A local town manager wrote about the abuse he’s suffered online. Here’s why.

“It just seems like people either don’t care or they don’t think about what they say when they type the words on a keyboard.”

John Curran
Billerica Town Manager John Curran. –Courtesy of John Curran

The Facebook page was designed as a space for residents of Billerica to report potholes to the municipality. 

But in March, a different kind of comment was spotted on the town-sponsored page by town manager John Curran. 

One that targeted his physical appearance. 

The comment was quickly deleted by the town’s social media employee, but the impact of the message remained with the public servant it targeted. 

“When I was a kid, I used to go through this — kids don’t don’t have a filter and they tend to say things that they don’t understand,” Curran told Boston.com of the treatment he experienced in his childhood. “I went through that as a young child, but, as I got older, that stuff for the most part was not as present. But then I just feel like as of late, over the last few years, it has grown — even for an adult like me. And it’s like, ‘What is going on? Why are people doing this?’ If they’re doing that as adults, then what happens to the kids who are on social media who don’t have the coping skills that an adult has that are being exposed to that type of torture or bullying or whatever you want to call it.”

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Curran, who has previously served as mayor in Woburn and town administrator in Maynard, was born with Hemifacial Microsomia, a condition in which the lower half of one side of the face does not grow normally and is underdeveloped.  

The 53-year-old decided to write about how that comment — and similar treatment he has been subjected to over the years — impacts him. 

The result, an op-ed titled “I look different. That makes me a target online” was published last week by the Lowell Sun, with Curran garnering praise for his courage in speaking on the personal subject. 

The 53-year-old said he first thought about writing about his experiences a few years ago when he spoke at a press conference with the town’s fire department and negative comments about his physical appearance surfaced online afterward.

But Curran said he gave himself some time to think about it — until the March incident.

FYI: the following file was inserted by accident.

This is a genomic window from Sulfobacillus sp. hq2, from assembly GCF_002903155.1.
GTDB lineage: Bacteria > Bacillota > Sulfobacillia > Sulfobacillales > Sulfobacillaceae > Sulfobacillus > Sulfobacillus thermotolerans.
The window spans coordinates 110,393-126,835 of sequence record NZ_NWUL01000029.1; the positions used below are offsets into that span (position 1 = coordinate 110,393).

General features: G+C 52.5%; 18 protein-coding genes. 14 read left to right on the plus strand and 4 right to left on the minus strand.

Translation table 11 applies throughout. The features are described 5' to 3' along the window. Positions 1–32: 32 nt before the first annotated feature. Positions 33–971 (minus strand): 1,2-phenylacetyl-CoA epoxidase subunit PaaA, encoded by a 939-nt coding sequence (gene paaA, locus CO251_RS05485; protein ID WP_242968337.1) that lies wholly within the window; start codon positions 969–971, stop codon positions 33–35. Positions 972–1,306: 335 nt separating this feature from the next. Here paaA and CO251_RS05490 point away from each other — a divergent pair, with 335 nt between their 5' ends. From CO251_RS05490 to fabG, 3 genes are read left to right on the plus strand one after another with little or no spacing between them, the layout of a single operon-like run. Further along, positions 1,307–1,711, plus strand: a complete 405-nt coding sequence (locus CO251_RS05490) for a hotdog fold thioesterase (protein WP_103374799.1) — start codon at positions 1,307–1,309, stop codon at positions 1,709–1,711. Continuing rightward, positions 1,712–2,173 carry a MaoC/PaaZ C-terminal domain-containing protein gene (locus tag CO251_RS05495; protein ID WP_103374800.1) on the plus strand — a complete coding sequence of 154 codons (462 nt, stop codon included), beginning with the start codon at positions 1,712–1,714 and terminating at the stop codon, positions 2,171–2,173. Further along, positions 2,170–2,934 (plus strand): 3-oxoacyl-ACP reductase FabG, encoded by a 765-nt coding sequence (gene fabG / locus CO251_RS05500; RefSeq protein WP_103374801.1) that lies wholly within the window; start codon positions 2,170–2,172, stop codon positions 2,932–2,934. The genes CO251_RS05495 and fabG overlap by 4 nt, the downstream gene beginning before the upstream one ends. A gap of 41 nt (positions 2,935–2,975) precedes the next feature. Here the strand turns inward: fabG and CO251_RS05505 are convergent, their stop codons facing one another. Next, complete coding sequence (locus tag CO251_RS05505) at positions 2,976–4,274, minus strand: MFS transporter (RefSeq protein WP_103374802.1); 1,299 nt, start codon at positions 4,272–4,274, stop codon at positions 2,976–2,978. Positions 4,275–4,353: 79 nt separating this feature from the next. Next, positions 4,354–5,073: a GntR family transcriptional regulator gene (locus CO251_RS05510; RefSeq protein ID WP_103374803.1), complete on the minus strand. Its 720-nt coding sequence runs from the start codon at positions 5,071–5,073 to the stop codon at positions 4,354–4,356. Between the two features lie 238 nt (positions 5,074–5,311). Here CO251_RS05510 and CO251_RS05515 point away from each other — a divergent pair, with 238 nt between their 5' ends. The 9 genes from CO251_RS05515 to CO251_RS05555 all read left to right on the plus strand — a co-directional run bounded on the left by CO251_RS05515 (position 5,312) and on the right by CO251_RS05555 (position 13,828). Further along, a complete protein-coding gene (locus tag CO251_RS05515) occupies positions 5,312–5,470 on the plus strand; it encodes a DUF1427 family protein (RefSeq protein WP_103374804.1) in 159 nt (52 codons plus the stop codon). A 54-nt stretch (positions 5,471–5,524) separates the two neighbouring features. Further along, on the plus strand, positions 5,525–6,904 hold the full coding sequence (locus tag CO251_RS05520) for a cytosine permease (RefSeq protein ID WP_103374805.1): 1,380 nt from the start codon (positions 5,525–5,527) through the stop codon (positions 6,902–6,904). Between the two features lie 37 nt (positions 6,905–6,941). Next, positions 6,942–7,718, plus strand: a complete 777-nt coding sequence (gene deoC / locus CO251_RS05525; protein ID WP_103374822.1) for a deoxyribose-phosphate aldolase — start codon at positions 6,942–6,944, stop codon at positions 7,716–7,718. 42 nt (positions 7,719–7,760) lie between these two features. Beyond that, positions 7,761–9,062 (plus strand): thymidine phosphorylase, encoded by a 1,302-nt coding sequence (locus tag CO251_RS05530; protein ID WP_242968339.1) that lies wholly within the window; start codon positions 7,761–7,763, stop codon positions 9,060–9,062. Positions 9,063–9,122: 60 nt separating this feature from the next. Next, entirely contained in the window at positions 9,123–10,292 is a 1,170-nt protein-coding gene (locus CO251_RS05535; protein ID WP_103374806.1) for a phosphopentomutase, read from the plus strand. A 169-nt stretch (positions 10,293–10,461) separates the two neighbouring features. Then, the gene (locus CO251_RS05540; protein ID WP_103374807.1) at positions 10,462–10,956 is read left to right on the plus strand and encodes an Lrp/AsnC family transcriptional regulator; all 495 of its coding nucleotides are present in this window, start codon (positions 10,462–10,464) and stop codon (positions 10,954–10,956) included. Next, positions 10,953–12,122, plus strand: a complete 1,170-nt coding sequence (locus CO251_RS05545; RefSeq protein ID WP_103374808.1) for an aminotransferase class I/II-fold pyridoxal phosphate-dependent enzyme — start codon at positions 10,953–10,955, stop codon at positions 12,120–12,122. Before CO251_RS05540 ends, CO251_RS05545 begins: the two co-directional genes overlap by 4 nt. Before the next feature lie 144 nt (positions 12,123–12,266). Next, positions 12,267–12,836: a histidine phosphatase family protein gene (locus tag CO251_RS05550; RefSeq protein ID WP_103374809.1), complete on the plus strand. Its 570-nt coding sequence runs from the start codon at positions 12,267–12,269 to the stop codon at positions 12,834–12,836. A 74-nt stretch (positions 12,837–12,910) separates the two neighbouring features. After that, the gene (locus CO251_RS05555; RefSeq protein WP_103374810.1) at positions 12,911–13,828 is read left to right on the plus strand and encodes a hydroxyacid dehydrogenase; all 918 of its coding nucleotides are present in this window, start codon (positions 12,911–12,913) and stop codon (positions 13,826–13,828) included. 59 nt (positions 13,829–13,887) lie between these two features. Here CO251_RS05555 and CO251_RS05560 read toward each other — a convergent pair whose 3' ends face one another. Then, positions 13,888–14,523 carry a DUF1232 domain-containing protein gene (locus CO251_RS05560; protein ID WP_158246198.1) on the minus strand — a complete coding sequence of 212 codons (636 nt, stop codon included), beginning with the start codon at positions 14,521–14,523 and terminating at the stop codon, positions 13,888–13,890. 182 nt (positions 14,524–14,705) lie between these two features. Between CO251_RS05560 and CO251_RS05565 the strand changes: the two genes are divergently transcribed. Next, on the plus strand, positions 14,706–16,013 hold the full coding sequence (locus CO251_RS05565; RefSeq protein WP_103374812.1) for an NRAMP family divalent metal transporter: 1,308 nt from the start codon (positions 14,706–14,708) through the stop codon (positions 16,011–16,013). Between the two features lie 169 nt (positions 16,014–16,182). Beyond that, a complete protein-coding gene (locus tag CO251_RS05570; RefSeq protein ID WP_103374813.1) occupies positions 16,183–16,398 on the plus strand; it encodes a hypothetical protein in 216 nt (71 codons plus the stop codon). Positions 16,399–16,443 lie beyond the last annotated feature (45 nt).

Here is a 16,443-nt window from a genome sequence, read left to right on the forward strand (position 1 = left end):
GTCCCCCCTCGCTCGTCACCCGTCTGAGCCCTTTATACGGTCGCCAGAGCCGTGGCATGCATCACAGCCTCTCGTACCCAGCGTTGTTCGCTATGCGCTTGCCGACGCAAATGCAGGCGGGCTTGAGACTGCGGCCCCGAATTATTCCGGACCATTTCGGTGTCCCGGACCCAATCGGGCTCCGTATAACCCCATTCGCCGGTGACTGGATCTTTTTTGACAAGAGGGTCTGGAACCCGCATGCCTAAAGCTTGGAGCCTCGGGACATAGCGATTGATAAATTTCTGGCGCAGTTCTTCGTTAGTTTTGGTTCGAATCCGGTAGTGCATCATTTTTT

“I felt like I was in a position as a public servant to try to impact change in that area, given my own personal situation,” Curran said. “I thought that even though I wasn’t very comfortable talking about that issue, because it’s not something I generally like to talk about because I don’t define myself by that, but I thought people could benefit by me commenting about my experience and trying to educate people why there are consequences to what you say on social media. It just seems like people either don’t care or they don’t think about what they say when they type the words on a keyboard.”

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In the piece, he decided to share his own coping mechanism, which he said is to “ignore” his appearance with the hope that others see beyond it.

Even though he knows that whenever he meets someone “there’s some level of shock” and question about his appearance, he said.  

“If I think about that all the time, it’s going to be troubling to me, so I don’t think about that,” Curran said. “I just ignore it. By being comfortable in my own skin, I hope that other people become comfortable with me at the same time. But if people are making these comments online, it becomes more difficult for me to do that. Because you have to train yourself to do these things. Everybody has coping skills for whatever they have. When they make those comments, they don’t know, they don’t know what my challenge is, they don’t understand that. They obviously don’t care, so they don’t think about what they’re doing.”

Encountering hurtful and negative comments about his appearance online, he wrote in his piece, forces him to “reset [his] compass,” which takes time. 

The Woburn native said it appears to him that the level of discourse on social media — and in general — has significantly degraded in the last few years. With social media, he said, people have become detached from one another. 

“I think that these things are becoming amplified,” Curran said. “People’s lack of empathy or apathy has just really grown.”

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He said he was lucky to have incredibly supportive parents and siblings, and he’s grateful he didn’t have to grow up with social media. 

That’s one of the reasons why Curran’s especially concerned for kids, who might be like him, who may be facing bullying on social media. He said he knows it may seem like the end of the world, but he knows that what he faced in his own childhood made him a stronger and more empathetic person.

The bullying is just “one snapshot in time,” the town administrator said. 

“Don’t let anyone or somebody else’s behavior hold you back,” he said. “You do what you want to do and don’t let anyone else hold you back.”

Curran said he’s heard from parents around the country whose children have Hemifacial Microsomia or similar conditions, thanking him for stepping forward to share his experience. 

Curran said he didn’t write the deeply personal piece “looking for sympathy.”

“I just thought it was an opportunity for me to use my experience and my platform to try to educate people on the impact of negative comments on social media and to try and give young kids some hope that if you’re being exposed to that, it’s not the end of the world,” he said. “It will make you stronger in the end — and treat it that way. Don’t let people like that beat you, because they have probably problems many times bigger than you do if they’re doing that kind of stuff online.”

Read his piece at Sun